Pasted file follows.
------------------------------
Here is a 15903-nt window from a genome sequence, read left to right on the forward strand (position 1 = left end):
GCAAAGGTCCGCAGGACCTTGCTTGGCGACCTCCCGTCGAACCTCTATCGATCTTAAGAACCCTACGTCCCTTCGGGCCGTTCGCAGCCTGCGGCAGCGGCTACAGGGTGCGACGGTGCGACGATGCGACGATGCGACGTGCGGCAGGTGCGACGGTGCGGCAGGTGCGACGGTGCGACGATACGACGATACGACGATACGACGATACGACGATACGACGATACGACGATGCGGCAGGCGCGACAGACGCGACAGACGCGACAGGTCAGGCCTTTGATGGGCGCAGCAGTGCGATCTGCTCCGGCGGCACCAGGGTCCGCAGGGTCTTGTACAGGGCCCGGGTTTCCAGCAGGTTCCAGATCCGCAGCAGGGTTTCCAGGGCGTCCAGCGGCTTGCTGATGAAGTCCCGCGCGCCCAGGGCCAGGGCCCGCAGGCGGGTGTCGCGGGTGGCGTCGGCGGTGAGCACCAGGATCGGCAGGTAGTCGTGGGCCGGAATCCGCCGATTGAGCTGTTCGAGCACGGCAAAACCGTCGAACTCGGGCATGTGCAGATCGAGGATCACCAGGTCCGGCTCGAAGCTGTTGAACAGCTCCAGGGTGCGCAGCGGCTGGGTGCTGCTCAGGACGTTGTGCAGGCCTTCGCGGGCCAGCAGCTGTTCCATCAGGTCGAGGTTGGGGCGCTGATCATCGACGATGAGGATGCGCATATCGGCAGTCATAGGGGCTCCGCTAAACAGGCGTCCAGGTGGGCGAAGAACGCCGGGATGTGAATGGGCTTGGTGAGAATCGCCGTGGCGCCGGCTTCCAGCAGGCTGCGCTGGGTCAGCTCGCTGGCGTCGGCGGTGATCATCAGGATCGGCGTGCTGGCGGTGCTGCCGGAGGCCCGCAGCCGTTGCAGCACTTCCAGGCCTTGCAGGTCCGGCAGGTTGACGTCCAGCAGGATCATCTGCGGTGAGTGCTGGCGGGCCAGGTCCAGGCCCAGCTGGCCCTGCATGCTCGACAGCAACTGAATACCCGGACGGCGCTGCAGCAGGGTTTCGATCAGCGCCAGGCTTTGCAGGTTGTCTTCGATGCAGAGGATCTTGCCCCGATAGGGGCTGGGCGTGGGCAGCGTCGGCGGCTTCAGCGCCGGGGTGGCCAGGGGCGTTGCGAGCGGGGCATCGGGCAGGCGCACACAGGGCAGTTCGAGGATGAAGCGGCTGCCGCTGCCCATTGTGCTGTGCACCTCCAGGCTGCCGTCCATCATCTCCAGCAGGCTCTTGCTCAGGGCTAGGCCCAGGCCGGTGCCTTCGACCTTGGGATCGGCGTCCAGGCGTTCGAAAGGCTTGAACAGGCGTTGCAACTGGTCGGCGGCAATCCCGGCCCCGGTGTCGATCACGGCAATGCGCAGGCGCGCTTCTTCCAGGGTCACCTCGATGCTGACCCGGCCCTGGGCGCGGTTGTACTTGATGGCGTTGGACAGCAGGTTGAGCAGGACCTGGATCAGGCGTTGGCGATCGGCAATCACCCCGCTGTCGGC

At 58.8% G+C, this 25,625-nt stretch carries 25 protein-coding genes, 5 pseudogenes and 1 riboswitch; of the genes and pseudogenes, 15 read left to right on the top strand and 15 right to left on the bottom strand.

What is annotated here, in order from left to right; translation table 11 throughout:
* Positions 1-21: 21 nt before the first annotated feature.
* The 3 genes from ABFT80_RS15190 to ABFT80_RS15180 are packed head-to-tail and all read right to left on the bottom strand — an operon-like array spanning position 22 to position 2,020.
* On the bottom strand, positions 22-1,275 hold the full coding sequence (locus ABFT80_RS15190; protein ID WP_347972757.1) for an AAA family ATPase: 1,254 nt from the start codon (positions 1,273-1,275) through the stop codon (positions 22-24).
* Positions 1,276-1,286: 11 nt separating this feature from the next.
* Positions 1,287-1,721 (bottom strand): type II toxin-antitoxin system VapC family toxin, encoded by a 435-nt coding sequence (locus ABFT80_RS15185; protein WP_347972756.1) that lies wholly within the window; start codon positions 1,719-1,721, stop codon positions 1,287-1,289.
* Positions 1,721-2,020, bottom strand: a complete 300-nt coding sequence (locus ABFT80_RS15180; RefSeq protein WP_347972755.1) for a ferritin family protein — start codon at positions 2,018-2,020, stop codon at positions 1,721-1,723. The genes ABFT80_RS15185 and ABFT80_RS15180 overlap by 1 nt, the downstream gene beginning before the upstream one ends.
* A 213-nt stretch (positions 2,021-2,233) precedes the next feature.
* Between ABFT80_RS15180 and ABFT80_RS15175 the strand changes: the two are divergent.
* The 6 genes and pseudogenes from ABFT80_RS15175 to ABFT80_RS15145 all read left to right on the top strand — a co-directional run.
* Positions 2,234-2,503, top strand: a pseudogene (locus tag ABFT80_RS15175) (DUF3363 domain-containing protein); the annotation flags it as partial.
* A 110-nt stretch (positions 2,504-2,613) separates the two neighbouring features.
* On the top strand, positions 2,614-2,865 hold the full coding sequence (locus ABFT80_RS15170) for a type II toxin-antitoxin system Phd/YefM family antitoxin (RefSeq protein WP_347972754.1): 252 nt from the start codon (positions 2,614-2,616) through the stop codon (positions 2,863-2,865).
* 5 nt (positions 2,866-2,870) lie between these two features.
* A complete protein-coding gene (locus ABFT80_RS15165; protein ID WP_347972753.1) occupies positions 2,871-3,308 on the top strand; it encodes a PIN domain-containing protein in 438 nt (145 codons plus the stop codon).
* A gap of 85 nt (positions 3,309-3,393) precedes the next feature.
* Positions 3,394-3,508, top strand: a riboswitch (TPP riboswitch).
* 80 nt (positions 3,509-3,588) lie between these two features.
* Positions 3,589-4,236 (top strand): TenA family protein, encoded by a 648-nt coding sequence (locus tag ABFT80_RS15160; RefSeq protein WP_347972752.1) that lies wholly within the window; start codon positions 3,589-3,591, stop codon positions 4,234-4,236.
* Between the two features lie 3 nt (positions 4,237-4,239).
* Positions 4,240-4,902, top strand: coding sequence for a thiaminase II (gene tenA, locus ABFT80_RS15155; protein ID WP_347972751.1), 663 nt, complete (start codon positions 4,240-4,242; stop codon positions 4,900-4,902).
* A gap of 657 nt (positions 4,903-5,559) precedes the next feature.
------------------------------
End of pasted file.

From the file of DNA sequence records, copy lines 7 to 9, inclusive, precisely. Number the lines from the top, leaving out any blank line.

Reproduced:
* On the bottom strand, positions 22-1,275 hold the full coding sequence (locus ABFT80_RS15190; protein ID WP_347972757.1) for an AAA family ATPase: 1,254 nt from the start codon (positions 1,273-1,275) through the stop codon (positions 22-24).
* Positions 1,276-1,286: 11 nt separating this feature from the next.
* Positions 1,287-1,721 (bottom strand): type II toxin-antitoxin system VapC family toxin, encoded by a 435-nt coding sequence (locus ABFT80_RS15185; protein WP_347972756.1) that lies wholly within the window; start codon positions 1,719-1,721, stop codon positions 1,287-1,289.